Production Blog
Pam Smith DTN\Progressive Farmer Crops Technology Editor

Friday 11/30/12

New Virus Bugs Beans; Soybean Disease Puzzling

DECATUR, Ill. (DTN) -- Last fall, you might have noticed an odd looking scab on soybean leaves. A new virus disease, soybean vein necrosis, ramped up this past season. First identified in 2008, the virus has since been spotted in Alabama, Arkansas, Delaware, Kentucky, Kansas, Illinois, Indiana, Maryland, Michigan, Missouri, Mississippi, New York, Ohio, Ontario, Pennsylvania, Tennessee, Virginia and Wisconsin.

Did you notice an odd looking scab on soybean leaves this fall? It could have been a puzzling new virus disease called soybean vein necrosis. (Photo by Suzanne Bissonnette)

The initial symptoms involve small light-green to yellow patches near main leaf veins. As the disease progresses, large, brown blotchy lesions run the direction of the leaf veins. Suzanne Bissonnette, University Illinois plant clinic and Integrated Pest Management coordinator, reports that it looks a bit like the leaf was scratched and the scratch tried to scab over.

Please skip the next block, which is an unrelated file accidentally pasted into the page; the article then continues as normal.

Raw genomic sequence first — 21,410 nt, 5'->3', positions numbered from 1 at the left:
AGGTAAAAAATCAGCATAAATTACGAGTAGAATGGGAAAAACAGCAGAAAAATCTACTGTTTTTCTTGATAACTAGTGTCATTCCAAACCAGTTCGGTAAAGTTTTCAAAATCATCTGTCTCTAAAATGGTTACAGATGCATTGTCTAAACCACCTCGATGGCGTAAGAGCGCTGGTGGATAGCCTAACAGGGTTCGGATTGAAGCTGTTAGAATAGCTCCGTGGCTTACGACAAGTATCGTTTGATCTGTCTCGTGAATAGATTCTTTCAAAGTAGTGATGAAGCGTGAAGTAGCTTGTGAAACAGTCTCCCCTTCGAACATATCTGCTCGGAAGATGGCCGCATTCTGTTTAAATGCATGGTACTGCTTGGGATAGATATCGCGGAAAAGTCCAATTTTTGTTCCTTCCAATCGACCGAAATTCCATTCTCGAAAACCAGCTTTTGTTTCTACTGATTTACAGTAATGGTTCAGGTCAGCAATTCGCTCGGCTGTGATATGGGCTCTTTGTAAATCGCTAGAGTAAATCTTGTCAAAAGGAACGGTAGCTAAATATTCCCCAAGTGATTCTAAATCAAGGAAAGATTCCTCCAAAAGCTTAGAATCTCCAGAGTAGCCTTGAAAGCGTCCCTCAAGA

"What's alarming is how quickly this virus has spread," Bissonnette told DTN. "At least 98% of the samples we tested in Illinois for it this year were positive. We still aren't sure what that translates to in terms of yield."

Soybean vein necrosis virus (SVNV) is transmitted to the soybean by thrips -- minute insects that feed on the underside of leaves and especially along veins. Dry, hot weather increases the threat of damage. Portions of the plant canopy may be killed in susceptible varieties.

Ioannis Tzanetakis, the University of Arkansas plant pathologist who first identified the virus, told DTN in an interview that the impact of the disease is genotype-dependent. So some soybean varieties are going to be very susceptible and others more tolerant. Scientists are still working to understand the problem.

"Depending on winter conditions, volunteer soybeans or soybeans left standing can be a reservoir for SVNV," said Tzanetakis. "We have also found common weeds can carry the virus.

"The virus presence was much more obvious this year than last," he added. "The environmental conditions seem to play a role, but I'm not sure if it is the drought or the high temperatures."

Pamela Smith can be reached at

Posted at 10:34AM CST 11/30/12 by Pam Smith
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